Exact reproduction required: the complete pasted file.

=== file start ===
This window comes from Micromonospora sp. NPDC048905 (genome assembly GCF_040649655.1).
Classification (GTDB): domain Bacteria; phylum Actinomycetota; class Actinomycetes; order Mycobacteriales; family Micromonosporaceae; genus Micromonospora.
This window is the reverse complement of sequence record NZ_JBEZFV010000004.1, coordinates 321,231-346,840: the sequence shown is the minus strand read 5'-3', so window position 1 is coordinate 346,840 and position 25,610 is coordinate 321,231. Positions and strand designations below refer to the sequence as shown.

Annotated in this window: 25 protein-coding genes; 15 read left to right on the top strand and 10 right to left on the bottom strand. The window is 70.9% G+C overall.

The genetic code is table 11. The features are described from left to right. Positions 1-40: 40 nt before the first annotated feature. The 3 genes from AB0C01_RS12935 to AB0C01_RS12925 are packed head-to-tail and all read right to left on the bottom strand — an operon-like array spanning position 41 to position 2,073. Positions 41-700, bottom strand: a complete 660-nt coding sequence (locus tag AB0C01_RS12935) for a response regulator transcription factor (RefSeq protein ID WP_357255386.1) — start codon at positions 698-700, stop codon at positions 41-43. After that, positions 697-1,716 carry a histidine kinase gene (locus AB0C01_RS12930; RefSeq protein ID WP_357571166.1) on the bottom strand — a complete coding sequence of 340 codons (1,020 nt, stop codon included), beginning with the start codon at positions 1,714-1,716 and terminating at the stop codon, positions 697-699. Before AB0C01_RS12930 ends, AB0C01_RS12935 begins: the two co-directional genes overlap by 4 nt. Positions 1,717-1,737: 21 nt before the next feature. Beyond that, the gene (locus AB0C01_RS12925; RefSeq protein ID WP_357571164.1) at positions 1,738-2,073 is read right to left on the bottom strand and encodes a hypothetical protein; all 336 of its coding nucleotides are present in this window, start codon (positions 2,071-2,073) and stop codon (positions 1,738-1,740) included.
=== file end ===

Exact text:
This window comes from Micromonospora sp. NPDC048905 (genome assembly GCF_040649655.1).
Classification (GTDB): domain Bacteria; phylum Actinomycetota; class Actinomycetes; order Mycobacteriales; family Micromonosporaceae; genus Micromonospora.
This window is the reverse complement of sequence record NZ_JBEZFV010000004.1, coordinates 321,231-346,840: the sequence shown is the minus strand read 5'-3', so window position 1 is coordinate 346,840 and position 25,610 is coordinate 321,231. Positions and strand designations below refer to the sequence as shown.

Annotated in this window: 25 protein-coding genes; 15 read left to right on the top strand and 10 right to left on the bottom strand. The window is 70.9% G+C overall.

The genetic code is table 11. The features are described from left to right. Positions 1-40: 40 nt before the first annotated feature. The 3 genes from AB0C01_RS12935 to AB0C01_RS12925 are packed head-to-tail and all read right to left on the bottom strand — an operon-like array spanning position 41 to position 2,073. Positions 41-700, bottom strand: a complete 660-nt coding sequence (locus tag AB0C01_RS12935) for a response regulator transcription factor (RefSeq protein ID WP_357255386.1) — start codon at positions 698-700, stop codon at positions 41-43. After that, positions 697-1,716 carry a histidine kinase gene (locus AB0C01_RS12930; RefSeq protein ID WP_357571166.1) on the bottom strand — a complete coding sequence of 340 codons (1,020 nt, stop codon included), beginning with the start codon at positions 1,714-1,716 and terminating at the stop codon, positions 697-699. Before AB0C01_RS12930 ends, AB0C01_RS12935 begins: the two co-directional genes overlap by 4 nt. Positions 1,717-1,737: 21 nt before the next feature. Beyond that, the gene (locus AB0C01_RS12925; RefSeq protein ID WP_357571164.1) at positions 1,738-2,073 is read right to left on the bottom strand and encodes a hypothetical protein; all 336 of its coding nucleotides are present in this window, start codon (positions 2,071-2,073) and stop codon (positions 1,738-1,740) included.